I really want to know exactly why a $1,000 scope is significantly better than a $250 Nikon Prostaff scope. I don’t think it is due to coatings. And I cannot see lens shape/precision being a factor since their images are sharp and crisp. That really only leaves (as far as I can tell) the optical transparency of the glass itself in question. And for the tiny amount of material involved to make glass lenses for rifle scopes, I am having a hard time imagining that the highest possible transparency glass is going to add something like $750 to the materials cost of a rifle scope.

        Does anyone know if the best available glass (highest transparency and lowest dispersion) really is $750 more than “good” quality glass used in $250 rifle scopes?

        And does anyone know if the type of anti-reflective coatings that Nikon uses somehow create dispersion that other ($750 more expensive) coatings do not create?

        • Over on that other post raz-0 made some pertinent observations. First focal plane vs. second, consistent eye relief, zoom ratio, etc. One I’d add is accuracy of adjustments – I don’t think most sub-$500 scopes (or maybe sub -$1500 for that matter) have perfect 1/4moa adjustments. This wouldn’t matter much if you use a bullet drop reticle for all your long distance shooting though.

          Like I said though, diminishing returns. Want a product that’s 10% better it’s going to cost double. Double the price again you only get 5% better. To me, if you need a low light scope go with a mid priced 3-9×50. Unless you think you’re going to be making 600 yard shots in the dark or something. But then if you’ve got the money burning a hole in your pocket, knock yourself out.

        • Governor Le Petomane,

          I can see how first focal plane versus second focal plane could definitely increase cost. I forgot about that aspect of the design and function.

        • I’d also add that I’d be reluctant to even look through a $2000 scope for fear the difference would be a lot more noticeable than I think. If that’s the case I don’t know what I’m missing and I don’t need to know. I can find a better use for that extra $1700.

  4. I have a Nikon P-223 x12 and two P-rimfire x12 scopes that I think were great value. They are both a little finicky on eye relief but once you’re in the box they are great. I have considered one of the Nikon Black scopes for my .224 Valkyrie, but I also have a Vortex Viper HS-T x24 that I would buy ahead of them on price from what I’ve seen recently. I’m sure the Black scopes are great glass, but for $100-$200 cheaper you can get the Viper which is also good glass and not as picky on the eye relief.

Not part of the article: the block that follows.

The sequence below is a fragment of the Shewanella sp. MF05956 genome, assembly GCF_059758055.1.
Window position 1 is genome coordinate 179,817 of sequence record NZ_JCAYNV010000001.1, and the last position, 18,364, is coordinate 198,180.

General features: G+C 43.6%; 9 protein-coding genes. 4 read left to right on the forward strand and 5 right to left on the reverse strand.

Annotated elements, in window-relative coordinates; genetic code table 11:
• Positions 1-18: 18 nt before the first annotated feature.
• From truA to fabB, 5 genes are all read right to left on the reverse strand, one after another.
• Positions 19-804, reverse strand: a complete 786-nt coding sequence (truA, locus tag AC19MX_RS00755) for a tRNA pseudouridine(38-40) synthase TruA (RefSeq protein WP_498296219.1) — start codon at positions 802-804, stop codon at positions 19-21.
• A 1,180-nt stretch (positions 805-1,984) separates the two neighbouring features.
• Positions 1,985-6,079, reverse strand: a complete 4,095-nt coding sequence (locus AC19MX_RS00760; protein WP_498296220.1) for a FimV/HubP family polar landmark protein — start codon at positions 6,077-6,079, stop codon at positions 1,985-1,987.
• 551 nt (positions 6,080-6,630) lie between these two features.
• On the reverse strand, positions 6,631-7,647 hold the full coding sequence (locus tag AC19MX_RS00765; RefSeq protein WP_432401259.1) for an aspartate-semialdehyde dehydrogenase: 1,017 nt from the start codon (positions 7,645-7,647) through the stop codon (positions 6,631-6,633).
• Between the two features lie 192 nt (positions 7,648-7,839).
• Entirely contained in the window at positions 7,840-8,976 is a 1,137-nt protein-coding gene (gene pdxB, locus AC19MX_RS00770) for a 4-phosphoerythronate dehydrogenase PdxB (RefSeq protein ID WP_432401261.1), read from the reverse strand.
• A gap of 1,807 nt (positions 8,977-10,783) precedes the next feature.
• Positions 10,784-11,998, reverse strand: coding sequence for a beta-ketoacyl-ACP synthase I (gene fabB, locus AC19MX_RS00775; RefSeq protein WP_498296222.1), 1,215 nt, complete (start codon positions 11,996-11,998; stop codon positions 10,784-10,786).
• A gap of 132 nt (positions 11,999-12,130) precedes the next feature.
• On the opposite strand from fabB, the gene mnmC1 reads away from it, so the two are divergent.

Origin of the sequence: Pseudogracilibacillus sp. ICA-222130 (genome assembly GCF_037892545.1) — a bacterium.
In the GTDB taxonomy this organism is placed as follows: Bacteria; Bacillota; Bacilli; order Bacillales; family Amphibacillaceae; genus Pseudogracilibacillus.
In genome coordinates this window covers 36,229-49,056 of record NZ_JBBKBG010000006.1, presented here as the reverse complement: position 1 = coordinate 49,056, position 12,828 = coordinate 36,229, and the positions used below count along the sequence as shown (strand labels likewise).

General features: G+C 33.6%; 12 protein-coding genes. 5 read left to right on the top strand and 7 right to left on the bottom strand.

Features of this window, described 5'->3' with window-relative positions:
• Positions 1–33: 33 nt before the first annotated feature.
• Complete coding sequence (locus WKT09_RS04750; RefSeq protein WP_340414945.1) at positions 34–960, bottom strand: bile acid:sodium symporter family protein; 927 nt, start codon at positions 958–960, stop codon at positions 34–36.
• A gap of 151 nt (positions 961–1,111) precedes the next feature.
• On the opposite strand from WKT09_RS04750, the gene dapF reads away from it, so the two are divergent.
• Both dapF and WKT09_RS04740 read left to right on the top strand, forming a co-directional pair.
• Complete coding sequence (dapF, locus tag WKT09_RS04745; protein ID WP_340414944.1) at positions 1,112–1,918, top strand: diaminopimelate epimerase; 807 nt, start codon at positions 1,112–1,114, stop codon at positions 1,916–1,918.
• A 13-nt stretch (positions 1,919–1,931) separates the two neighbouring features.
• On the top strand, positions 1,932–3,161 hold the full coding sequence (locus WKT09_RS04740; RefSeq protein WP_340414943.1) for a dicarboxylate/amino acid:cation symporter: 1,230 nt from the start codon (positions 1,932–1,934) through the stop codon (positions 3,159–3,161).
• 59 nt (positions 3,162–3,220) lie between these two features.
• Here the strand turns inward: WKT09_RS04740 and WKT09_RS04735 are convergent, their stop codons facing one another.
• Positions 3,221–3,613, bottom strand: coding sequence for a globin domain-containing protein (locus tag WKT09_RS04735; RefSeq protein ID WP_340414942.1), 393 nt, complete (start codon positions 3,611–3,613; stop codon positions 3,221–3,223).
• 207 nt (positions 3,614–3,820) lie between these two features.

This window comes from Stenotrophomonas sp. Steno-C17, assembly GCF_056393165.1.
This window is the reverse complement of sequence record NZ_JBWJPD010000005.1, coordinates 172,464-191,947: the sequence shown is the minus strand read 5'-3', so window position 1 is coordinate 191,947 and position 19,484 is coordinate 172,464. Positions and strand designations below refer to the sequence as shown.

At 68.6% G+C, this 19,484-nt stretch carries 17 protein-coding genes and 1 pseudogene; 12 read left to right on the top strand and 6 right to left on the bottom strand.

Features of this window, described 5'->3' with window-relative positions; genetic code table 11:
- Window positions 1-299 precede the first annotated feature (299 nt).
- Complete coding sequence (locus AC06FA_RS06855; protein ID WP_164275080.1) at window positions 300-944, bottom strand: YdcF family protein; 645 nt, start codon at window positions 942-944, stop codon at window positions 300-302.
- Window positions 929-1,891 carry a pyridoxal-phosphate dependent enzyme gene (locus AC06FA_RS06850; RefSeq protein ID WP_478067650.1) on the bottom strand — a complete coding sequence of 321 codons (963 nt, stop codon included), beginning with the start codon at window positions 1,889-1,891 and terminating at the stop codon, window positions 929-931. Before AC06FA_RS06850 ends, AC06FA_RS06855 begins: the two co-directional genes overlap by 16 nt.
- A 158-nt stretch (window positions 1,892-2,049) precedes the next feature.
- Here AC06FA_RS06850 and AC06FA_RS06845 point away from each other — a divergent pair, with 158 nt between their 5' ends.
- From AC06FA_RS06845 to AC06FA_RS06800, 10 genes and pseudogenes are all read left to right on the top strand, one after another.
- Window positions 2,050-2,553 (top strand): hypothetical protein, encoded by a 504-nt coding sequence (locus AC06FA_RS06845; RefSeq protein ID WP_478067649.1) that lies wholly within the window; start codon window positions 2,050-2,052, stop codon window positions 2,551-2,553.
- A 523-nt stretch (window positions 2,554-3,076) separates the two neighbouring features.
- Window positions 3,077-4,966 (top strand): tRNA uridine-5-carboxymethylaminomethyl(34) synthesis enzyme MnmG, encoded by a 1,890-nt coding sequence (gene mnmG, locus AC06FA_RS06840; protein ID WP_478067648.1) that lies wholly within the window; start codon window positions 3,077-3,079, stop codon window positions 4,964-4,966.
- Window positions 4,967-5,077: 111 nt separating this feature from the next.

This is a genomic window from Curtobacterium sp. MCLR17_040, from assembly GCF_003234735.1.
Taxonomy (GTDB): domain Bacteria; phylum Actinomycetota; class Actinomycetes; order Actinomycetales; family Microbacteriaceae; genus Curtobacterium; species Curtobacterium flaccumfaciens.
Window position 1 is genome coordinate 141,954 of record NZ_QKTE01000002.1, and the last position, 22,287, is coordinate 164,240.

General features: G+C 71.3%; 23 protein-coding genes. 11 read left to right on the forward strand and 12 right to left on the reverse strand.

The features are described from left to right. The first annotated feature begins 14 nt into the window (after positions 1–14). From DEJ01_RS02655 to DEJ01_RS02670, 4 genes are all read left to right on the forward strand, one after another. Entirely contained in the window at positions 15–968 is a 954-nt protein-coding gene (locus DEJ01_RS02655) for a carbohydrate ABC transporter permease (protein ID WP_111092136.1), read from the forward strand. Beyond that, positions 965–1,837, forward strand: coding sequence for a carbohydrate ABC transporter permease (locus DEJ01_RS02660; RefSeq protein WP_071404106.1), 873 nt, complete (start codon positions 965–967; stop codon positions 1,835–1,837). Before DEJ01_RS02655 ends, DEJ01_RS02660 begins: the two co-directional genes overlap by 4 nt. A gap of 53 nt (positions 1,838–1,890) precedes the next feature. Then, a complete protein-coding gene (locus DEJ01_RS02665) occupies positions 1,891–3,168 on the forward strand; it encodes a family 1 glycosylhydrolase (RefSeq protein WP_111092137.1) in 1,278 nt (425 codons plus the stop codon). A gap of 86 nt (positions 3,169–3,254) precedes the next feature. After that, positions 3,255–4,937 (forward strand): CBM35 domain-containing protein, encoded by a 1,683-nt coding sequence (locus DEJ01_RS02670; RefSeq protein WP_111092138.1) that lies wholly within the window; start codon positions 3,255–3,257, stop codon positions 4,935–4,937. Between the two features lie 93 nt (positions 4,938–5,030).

At the moment, I’ve stolen the Viper HS-T x24 from my .308 bolt for the .224 Valkyrie, so I’ll take suggestions for a replacement either way. I’m pretty well set on putting a Vortex Diamondback Tactical x24 on the .224 Valkyrie because I think the glass will be good enough and because I like the Christmas tree reticle.

    • My wife runs the diamondback tactical 24 on her Valkyrie and it’s great. I plan on picking up another one when they’re on sale.

  5. “In that world, Nikon vs. Canon is the same kind of debate as GLOCK vs. 1911 or 9mm vs. .45 ACP.”

    A more apt comparison is Ford vs. Chevy, IMO. I think the quality edge goes to Nikon compared to Canon.

    Ex- FM-2n owner here. Nikkor glass is simply wonderful stuff. Had me a tasty compact 35-105 3.5 Nikkor on it for a number years, until life melted down.

    I wouldn’t have been able to afford it had I not been working in pawn shops at the time…

  6. …so are these first or second focal plane? I’m having some trouble tracking down details.

  7. I ruined a 2.5-10-50 Prostaff5 I had a stripped ring cause me to accidentally drill a hole rite into the scope tube nikon replaced it with a P3 3-9-50 nikon rifle scope its turning out to be my all time favorite hunting scope putting them down without a single miss nikon is the best

  8. I’ve talked a lot bout the Nikon P3 3-9-50 hunting rifle scope by nikon turning out to be one fantastic yet affordable hunting rifle scope for deer and pigs maybe an a occasional democrat or slim liberals against donald Trump lol libs don’t take it to serious just for laughs